BUDAPEST—The temperature is cool in the all-but-empty tunnels of the Hospital in the Rock, making them a pleasant place to be in Budapest’s hot summer. Today’s monastic tranquillity makes it difficult to imagine what a hellhole this would have been in December 1944 and January 1945 during the Siege of Budapest, when these halls were packed with the living and the dying.
“They ran out of food, and medicine, but they still had bandages because they took them off the dead people, sterilized them and used them again,” says Hospital in the Rock guide Attila Vegh. The deceased were carted out of the underground hospital at night and buried in bomb craters. At the same time, dead horses were brought back and cooked in the kitchen.
The hospital had been created in the 1930s, as a second world war loomed, in a section of the cave system that honeycombs the rock under Buda Castle. When Hungary entered the war, on the side of the Nazis, the hospital was designed to hold 60. But over Christmas 1944, with the Russian army advancing on the city, 600 crowded in. There was one toilet for men, one for women.
The Siege of Budapest ended in February 1945 with the Soviets victorious, following months of street-to-street fighting that killed an estimated 40,000 civilians and destroyed 80 per cent of Budapest. After that the Hospital in the Rock was mothballed, except for two months in 1956 when it treated casualties from the year’s uprising against Soviet rule, which was put down with tanks.
But in the 1960s it found new purpose as a nuclear fall-out shelter, and for the next 40 years, until 2002, it was a top-secret facility. Fuel trucks kept its generators running by pretending to water flowerbeds above the complex; its power plant emissions were pumped out of a fake house near the Chain Bridge, a well-known Budapest landmark.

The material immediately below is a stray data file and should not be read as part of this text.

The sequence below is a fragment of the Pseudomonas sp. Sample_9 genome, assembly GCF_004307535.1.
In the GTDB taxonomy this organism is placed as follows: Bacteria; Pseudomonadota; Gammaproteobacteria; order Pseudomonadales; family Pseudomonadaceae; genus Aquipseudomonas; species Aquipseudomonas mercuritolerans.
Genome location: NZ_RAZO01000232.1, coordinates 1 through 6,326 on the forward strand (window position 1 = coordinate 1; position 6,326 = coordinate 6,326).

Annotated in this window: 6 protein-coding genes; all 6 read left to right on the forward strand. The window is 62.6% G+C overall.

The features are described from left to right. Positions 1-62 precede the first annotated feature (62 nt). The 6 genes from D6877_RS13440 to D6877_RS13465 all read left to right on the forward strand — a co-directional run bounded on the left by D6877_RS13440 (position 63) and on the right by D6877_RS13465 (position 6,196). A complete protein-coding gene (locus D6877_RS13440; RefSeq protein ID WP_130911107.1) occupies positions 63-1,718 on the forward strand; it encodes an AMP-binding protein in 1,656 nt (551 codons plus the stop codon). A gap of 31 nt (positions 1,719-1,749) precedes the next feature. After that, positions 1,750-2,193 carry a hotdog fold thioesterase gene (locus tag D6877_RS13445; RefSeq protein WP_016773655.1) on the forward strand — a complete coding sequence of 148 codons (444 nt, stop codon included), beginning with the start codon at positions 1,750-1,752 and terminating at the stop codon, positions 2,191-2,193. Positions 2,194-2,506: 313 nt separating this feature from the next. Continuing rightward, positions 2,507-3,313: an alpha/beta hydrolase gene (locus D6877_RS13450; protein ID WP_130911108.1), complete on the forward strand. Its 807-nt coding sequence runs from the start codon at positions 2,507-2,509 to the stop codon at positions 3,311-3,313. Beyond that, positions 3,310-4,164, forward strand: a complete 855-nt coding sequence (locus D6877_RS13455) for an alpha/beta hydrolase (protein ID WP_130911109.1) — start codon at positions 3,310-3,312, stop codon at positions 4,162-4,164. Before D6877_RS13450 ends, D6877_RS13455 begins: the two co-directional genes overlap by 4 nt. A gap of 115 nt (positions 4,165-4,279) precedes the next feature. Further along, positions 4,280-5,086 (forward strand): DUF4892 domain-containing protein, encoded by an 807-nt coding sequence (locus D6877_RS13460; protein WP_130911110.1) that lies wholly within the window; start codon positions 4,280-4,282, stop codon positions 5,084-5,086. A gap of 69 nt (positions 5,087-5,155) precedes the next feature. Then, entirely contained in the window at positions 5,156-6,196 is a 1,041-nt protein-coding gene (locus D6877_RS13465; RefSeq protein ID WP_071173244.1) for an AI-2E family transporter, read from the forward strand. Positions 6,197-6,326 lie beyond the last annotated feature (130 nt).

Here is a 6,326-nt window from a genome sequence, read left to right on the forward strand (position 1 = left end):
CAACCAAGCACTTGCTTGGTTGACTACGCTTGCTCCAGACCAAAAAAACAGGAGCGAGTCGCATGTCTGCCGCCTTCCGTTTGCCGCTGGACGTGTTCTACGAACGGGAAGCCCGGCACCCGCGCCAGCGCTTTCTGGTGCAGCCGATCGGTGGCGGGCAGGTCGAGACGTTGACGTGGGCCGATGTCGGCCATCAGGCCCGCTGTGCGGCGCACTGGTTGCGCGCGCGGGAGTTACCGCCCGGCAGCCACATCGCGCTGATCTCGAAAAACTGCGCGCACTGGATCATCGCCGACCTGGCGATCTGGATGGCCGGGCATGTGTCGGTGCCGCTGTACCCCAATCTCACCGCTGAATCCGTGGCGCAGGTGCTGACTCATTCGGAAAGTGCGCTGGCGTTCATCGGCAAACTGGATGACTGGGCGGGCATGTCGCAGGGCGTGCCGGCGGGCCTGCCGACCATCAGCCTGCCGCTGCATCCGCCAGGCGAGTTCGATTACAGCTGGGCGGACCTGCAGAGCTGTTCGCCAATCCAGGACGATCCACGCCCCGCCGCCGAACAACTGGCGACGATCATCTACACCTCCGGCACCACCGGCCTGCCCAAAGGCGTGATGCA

The Hospital in the Rock wasn’t where Hungary’s Communist leaders would have spent a third world war. “There are many other bunkers under Budapest,” says Vegh. This facility was intended to house 200 doctors and nurses for three weeks after a nuclear attack. Then to treat survivors, who would be allowed in from above. In reality, only a caretaker and his wife ever used the place, changing the sheets on the beds every two weeks and keeping the equipment in working order.
On his tour, Vegh shows a room still filled with medicines and anti-radiation kits. There’s also Russian spyware from the 1960s, looking very large and clunky to the modern eye.
Plenty more material left over from the 1960s is scattered around, including crates of gas masks piled by the hospital entrance. These, it turns out, aren’t just for display: they’re the real things and visitors can buy them. In fact, besides “full head gas mask set,” a list of items for sale in the souvenir shop includes “stretcher,” “civil protection uniform” and “medical box–fully equipped.”
They could be the perfect gifts for your “be prepared” friends.
For more information on the Hospital in the Rock visit its website at www.hospitalintherock.com.
For information on travel in Hungary visit the Hungarian National Tourist Office website at www.gotohungary.com.